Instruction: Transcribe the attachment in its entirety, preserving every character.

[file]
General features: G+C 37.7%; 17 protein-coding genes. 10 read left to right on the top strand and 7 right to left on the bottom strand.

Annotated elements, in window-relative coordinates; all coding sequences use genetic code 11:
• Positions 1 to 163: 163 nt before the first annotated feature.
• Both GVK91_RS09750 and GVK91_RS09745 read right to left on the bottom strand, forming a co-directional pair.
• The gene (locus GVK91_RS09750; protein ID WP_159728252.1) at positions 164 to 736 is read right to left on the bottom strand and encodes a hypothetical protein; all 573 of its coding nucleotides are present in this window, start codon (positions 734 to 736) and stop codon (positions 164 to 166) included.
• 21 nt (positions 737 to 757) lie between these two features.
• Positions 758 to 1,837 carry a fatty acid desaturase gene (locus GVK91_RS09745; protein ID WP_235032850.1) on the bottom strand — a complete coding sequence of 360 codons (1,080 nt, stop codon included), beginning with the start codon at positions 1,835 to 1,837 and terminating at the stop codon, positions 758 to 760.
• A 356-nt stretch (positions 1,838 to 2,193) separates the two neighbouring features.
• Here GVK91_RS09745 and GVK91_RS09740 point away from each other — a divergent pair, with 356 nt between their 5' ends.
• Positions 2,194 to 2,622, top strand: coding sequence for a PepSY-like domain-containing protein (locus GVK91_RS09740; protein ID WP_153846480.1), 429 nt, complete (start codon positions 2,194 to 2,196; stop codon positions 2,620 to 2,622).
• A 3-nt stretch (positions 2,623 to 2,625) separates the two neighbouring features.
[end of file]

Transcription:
General features: G+C 37.7%; 17 protein-coding genes. 10 read left to right on the top strand and 7 right to left on the bottom strand.

Annotated elements, in window-relative coordinates; all coding sequences use genetic code 11:
• Positions 1 to 163: 163 nt before the first annotated feature.
• Both GVK91_RS09750 and GVK91_RS09745 read right to left on the bottom strand, forming a co-directional pair.
• The gene (locus GVK91_RS09750; protein ID WP_159728252.1) at positions 164 to 736 is read right to left on the bottom strand and encodes a hypothetical protein; all 573 of its coding nucleotides are present in this window, start codon (positions 734 to 736) and stop codon (positions 164 to 166) included.
• 21 nt (positions 737 to 757) lie between these two features.
• Positions 758 to 1,837 carry a fatty acid desaturase gene (locus GVK91_RS09745; protein ID WP_235032850.1) on the bottom strand — a complete coding sequence of 360 codons (1,080 nt, stop codon included), beginning with the start codon at positions 1,835 to 1,837 and terminating at the stop codon, positions 758 to 760.
• A 356-nt stretch (positions 1,838 to 2,193) separates the two neighbouring features.
• Here GVK91_RS09745 and GVK91_RS09740 point away from each other — a divergent pair, with 356 nt between their 5' ends.
• Positions 2,194 to 2,622, top strand: coding sequence for a PepSY-like domain-containing protein (locus GVK91_RS09740; protein ID WP_153846480.1), 429 nt, complete (start codon positions 2,194 to 2,196; stop codon positions 2,620 to 2,622).
• A 3-nt stretch (positions 2,623 to 2,625) separates the two neighbouring features.